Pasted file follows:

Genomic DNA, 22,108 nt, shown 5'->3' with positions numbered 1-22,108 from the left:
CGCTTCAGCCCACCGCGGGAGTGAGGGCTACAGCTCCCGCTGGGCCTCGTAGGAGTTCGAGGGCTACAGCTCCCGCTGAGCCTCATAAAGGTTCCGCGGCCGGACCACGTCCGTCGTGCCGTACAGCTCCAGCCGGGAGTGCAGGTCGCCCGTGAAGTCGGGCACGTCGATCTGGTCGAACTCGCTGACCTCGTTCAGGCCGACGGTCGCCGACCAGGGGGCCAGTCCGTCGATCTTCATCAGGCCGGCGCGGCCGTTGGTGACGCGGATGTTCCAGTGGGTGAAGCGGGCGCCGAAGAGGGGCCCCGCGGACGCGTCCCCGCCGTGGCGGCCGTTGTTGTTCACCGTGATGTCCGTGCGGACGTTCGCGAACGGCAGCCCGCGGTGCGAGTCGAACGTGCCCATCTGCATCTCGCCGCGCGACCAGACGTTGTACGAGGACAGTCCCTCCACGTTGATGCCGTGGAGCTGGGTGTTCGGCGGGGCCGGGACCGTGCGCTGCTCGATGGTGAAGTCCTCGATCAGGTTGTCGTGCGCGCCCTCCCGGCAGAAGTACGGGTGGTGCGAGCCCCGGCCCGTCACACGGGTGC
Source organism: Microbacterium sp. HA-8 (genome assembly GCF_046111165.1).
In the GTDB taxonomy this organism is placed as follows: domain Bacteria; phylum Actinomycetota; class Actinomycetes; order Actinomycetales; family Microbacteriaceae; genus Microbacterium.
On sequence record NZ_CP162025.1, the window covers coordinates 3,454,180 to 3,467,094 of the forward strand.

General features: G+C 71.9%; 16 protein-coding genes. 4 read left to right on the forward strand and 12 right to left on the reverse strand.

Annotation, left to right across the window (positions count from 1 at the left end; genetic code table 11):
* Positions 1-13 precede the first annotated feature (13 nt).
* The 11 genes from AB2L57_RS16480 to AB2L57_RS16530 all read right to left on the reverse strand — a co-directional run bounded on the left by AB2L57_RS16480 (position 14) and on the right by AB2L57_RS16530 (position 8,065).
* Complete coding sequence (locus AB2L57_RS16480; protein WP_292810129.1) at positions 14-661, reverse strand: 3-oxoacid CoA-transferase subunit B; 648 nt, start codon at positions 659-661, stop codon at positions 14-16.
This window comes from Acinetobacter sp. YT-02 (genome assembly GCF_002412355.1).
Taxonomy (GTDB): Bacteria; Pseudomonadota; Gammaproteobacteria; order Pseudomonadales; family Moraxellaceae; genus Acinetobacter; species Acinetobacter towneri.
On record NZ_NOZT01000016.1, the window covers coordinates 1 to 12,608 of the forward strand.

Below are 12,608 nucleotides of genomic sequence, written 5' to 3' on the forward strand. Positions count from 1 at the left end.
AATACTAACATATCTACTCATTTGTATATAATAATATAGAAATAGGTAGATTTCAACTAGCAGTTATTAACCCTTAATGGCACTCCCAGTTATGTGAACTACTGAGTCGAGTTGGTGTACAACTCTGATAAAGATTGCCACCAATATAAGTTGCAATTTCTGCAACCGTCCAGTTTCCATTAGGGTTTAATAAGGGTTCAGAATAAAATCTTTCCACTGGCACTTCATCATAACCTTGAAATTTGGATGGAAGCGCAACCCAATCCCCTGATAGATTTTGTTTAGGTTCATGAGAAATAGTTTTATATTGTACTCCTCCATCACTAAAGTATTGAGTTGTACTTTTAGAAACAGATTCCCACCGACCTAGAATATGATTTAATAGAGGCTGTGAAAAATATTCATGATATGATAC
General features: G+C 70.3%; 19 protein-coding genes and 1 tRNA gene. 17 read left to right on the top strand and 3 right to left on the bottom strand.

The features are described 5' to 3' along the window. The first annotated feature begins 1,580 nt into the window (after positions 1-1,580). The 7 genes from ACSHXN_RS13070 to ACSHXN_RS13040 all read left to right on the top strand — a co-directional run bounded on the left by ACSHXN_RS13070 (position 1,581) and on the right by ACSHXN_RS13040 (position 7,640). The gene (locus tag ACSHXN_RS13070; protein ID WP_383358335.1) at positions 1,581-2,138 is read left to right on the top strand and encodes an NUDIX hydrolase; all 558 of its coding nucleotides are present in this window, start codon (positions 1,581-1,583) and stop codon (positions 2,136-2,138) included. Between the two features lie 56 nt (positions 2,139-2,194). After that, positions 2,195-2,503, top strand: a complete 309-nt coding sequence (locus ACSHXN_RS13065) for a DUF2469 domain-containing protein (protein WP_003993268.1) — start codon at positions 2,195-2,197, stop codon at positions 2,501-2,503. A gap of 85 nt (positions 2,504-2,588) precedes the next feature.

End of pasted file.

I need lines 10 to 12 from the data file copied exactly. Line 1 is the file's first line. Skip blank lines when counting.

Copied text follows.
* Complete coding sequence (locus AB2L57_RS16480; protein WP_292810129.1) at positions 14-661, reverse strand: 3-oxoacid CoA-transferase subunit B; 648 nt, start codon at positions 659-661, stop codon at positions 14-16.
This window comes from Acinetobacter sp. YT-02 (genome assembly GCF_002412355.1).
Taxonomy (GTDB): Bacteria; Pseudomonadota; Gammaproteobacteria; order Pseudomonadales; family Moraxellaceae; genus Acinetobacter; species Acinetobacter towneri.